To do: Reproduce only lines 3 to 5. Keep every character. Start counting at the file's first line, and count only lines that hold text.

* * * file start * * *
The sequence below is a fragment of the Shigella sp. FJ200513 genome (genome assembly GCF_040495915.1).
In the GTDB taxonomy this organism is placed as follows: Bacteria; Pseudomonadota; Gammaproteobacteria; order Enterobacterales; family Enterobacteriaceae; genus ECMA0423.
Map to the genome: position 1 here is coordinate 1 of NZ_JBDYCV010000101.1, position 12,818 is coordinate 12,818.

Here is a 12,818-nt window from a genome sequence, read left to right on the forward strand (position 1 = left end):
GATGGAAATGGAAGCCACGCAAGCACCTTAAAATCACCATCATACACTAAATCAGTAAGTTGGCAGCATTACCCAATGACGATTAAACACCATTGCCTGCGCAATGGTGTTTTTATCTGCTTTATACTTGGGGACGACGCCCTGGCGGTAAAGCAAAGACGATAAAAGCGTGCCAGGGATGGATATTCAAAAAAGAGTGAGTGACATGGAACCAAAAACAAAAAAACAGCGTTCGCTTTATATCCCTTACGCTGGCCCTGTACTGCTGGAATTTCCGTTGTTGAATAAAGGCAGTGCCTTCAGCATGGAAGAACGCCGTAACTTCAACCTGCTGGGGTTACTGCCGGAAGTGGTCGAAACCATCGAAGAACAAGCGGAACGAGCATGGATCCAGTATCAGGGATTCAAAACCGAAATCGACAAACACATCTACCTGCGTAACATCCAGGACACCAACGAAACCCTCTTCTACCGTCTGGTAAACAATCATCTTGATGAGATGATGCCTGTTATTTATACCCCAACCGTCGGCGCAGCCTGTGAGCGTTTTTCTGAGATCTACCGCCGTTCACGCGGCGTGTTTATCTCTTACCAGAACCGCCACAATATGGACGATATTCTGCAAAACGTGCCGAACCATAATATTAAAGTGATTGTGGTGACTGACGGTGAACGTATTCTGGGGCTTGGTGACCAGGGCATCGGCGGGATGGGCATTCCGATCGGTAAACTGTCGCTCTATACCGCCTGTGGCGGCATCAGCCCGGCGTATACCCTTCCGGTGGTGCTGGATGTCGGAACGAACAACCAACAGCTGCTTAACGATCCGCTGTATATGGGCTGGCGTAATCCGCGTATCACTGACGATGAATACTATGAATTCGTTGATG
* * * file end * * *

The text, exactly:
Map to the genome: position 1 here is coordinate 1 of NZ_JBDYCV010000101.1, position 12,818 is coordinate 12,818.

Here is a 12,818-nt window from a genome sequence, read left to right on the forward strand (position 1 = left end):
GATGGAAATGGAAGCCACGCAAGCACCTTAAAATCACCATCATACACTAAATCAGTAAGTTGGCAGCATTACCCAATGACGATTAAACACCATTGCCTGCGCAATGGTGTTTTTATCTGCTTTATACTTGGGGACGACGCCCTGGCGGTAAAGCAAAGACGATAAAAGCGTGCCAGGGATGGATATTCAAAAAAGAGTGAGTGACATGGAACCAAAAACAAAAAAACAGCGTTCGCTTTATATCCCTTACGCTGGCCCTGTACTGCTGGAATTTCCGTTGTTGAATAAAGGCAGTGCCTTCAGCATGGAAGAACGCCGTAACTTCAACCTGCTGGGGTTACTGCCGGAAGTGGTCGAAACCATCGAAGAACAAGCGGAACGAGCATGGATCCAGTATCAGGGATTCAAAACCGAAATCGACAAACACATCTACCTGCGTAACATCCAGGACACCAACGAAACCCTCTTCTACCGTCTGGTAAACAATCATCTTGATGAGATGATGCCTGTTATTTATACCCCAACCGTCGGCGCAGCCTGTGAGCGTTTTTCTGAGATCTACCGCCGTTCACGCGGCGTGTTTATCTCTTACCAGAACCGCCACAATATGGACGATATTCTGCAAAACGTGCCGAACCATAATATTAAAGTGATTGTGGTGACTGACGGTGAACGTATTCTGGGGCTTGGTGACCAGGGCATCGGCGGGATGGGCATTCCGATCGGTAAACTGTCGCTCTATACCGCCTGTGGCGGCATCAGCCCGGCGTATACCCTTCCGGTGGTGCTGGATGTCGGAACGAACAACCAACAGCTGCTTAACGATCCGCTGTATATGGGCTGGCGTAATCCGCGTATCACTGACGATGAATACTATGAATTCGTTGATG